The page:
XVIII. All bills, on a second reading, shall be considered by the House in committee of the Whole, before it shall be taken up and considered by the House. The final question upon every bill or resolution that requires three readings, previous to being passed, shall be, “ Whether it shall be engrossed and read a third time?" No bill or resolution that requires three readings shall be committed or amended until it shall have been twice read.

XIX. Amendments, made in committee of the Whole, shall not be read by the Speaker on his resuming the chair, unless requested by one or more of the members.

XX. When a question is lost on engrossing a bill for a third reading, on a particular day, it shall not preclude a question to engross it for a third reading on a different day; nor shall any subject be a second time re-considered without the consent of the House. On the third reading of a bill or resolution, no

amendment (except to fill blanks) shall be received, except by unanimous consent of the members present.

XXI. When a bill is engrossed, the Speaker shall, at the time previously appointed by the House, announce it as ready for a third reading without a question.

XXII. A bill or resolution may be committed at any time previous to its passage; if any amendment be reported - upon such commitment, by any other than a committee of the whole, the bill shall again be read a second time and considered as in committee of the whole, and the question for its engrossment and third reading again put.

XXIII. In filling blanks, the largest sum and longest time shall be first put.

XXIV. When the House is equally divided, in such case the question shall be lost.

XXV. When a motion or question has been once made and carried in the affirmative or negative, it shall be in order for any member of the majority to move for the re-consideration thereof, on the same or succeeding day.

XXVI. All acts, addresses, and resolutions shall be signed by the Speaker, and all writs, warrants, and supænas, issued by order of the House, shall be under his hand and seal, attested by the clerk.

XXVII. Petitions, memorials, and other papers, addressed to the House, shall be presented by any member in his place: a brief statement of the contents thereof shall be made verbally by the member introducing the same, and shall not be debated or decided on the day of their being first read, unless where the House shall direct otherwise; but shall lie on the table (to be taken up in the order they were read) or referred, on motion, to a committee.

XXVIII. After a bill shall have passed the House, and before it shall be sent to the Council, it shall be duly enrolled; after which it shall be examined by a standing committee for that purpose, who shall carefully compare the enrolment with the engrossed bill, and correcting any errors that may be dis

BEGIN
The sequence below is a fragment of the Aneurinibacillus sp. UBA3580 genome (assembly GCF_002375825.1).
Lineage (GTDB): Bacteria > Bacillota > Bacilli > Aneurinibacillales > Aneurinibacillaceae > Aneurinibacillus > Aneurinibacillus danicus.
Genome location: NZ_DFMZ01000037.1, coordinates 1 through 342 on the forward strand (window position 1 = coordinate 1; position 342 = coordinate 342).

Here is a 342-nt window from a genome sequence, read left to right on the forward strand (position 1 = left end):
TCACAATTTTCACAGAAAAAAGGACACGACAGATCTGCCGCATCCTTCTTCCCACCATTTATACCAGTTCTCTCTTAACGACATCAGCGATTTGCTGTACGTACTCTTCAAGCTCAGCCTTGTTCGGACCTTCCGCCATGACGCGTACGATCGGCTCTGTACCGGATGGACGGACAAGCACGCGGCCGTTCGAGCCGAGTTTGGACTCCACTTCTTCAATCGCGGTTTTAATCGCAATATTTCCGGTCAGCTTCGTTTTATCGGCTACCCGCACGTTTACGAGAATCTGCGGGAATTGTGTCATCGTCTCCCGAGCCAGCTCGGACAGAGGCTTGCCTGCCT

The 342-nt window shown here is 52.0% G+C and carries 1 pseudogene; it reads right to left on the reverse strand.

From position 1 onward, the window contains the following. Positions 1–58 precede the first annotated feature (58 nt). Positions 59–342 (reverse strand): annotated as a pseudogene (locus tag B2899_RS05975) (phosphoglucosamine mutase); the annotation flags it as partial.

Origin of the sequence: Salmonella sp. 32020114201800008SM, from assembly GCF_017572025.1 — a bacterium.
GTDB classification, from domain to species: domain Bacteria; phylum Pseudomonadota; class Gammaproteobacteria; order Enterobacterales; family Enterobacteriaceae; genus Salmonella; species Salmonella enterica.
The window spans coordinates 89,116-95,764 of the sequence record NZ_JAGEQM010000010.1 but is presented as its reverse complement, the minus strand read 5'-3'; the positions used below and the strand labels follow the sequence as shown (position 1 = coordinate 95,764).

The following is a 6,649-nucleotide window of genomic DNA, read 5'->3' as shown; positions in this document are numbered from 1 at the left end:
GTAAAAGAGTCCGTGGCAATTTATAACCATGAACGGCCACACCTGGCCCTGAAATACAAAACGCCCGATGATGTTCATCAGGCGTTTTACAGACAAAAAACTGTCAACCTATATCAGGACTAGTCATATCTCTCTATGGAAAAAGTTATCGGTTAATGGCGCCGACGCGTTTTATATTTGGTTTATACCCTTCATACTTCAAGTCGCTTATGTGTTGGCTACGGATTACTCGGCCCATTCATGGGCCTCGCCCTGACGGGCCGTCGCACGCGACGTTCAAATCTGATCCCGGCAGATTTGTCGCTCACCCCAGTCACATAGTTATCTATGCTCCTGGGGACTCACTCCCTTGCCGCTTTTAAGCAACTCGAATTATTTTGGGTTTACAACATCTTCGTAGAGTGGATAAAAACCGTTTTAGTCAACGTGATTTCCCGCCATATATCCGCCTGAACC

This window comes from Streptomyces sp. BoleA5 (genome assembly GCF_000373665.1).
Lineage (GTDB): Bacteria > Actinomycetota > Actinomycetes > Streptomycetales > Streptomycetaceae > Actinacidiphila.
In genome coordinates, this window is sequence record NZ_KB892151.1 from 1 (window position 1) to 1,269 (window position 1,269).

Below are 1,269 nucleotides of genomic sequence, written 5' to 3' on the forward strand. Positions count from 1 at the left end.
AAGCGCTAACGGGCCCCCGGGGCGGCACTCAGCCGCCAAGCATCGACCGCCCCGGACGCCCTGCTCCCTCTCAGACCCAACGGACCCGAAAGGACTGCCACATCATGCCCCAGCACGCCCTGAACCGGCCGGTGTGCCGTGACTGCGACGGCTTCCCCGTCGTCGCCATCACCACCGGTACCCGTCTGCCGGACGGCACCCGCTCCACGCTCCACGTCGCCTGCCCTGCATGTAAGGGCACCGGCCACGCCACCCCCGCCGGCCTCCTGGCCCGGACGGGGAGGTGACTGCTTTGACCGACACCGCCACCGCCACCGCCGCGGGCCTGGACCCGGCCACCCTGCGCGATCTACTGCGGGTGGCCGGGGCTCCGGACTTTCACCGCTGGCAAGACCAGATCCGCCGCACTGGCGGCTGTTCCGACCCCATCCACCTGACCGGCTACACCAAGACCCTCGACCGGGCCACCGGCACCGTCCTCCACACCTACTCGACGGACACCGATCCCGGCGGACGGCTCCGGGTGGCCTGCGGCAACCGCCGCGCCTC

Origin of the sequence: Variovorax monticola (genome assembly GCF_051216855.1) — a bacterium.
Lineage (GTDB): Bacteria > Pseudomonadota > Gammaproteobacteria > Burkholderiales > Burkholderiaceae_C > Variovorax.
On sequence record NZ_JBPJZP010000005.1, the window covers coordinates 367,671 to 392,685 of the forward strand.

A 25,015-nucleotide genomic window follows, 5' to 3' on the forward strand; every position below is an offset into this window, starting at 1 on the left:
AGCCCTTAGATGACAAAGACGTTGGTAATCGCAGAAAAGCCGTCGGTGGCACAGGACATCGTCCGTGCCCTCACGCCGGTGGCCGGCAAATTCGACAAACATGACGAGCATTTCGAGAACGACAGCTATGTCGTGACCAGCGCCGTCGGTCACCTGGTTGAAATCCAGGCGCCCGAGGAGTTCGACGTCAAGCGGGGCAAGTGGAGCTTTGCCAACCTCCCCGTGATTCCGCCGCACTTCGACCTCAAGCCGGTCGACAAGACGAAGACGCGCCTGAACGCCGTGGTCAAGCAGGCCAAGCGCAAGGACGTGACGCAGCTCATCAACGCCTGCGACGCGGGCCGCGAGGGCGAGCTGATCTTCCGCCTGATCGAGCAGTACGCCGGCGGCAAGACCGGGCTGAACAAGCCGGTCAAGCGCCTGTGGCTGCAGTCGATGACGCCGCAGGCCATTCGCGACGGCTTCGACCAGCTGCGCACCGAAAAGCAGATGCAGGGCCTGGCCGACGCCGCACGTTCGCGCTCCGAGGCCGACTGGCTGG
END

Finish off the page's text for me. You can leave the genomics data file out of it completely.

covered in the enrolled bill, shall make their report forthwith to the House.

XXIX. After examination and report, each bill shall be certified by the clerk, and by him transmitted to the Council: the day of transmission shall be entered on the journal.

XXX. A chief clerk, an assisting clerk, and three transcribing clerks shall be appointed by ballot, to hold their places during the pleasure of the House. They shall take an oath for the true and faithful discharge of their respective duties in office. The chief clerk, with the aid of his assistant, shall keep a correct journal of the daily proceedings; shall keep a calendar of the order of business, and perform other duties appertaining to his office under the direction of the Speaker. He shall let no journal, records, accounts, or papers, be taken from the table or out of his custody, other than by the regular mode of business of the House; and if any papers in his charge shall be missing, he shall make report to the Speaker that it may be inquired into. The transcribing clerks shall record the journal of proceedings, engross, enrol, transcribe, and copy bills and resolutions, and generally perform the duties of transcribing clerks, under the direction of the clerk of the House.

XXXI. A Sergeant-at-Arms, Doorkeeper, Assistant Doorkeeper, Messenger, and Assistant Messenger, shall be appointed by ballot, to hold their offices during the pleasure of the House, whose duty it shall be to attend the House during its sitting, and to execute the commands of the Speaker and the House. They shall take an oath truly and faithfully to discharge their respective duties in office.

XXXII. When a message shall be sent from the Governor to the House, it shall be communicated to the Chair, by the person by whom it may be sent.

XXXIII. No person shall be elected to any office created by these rules, unless he shall receive a majority of the whole num. ber of votes given by the members of the House.

XXXIV. No member or officer of the House shall be permitted to read the newspapers within the bar of the House, while the House is in session.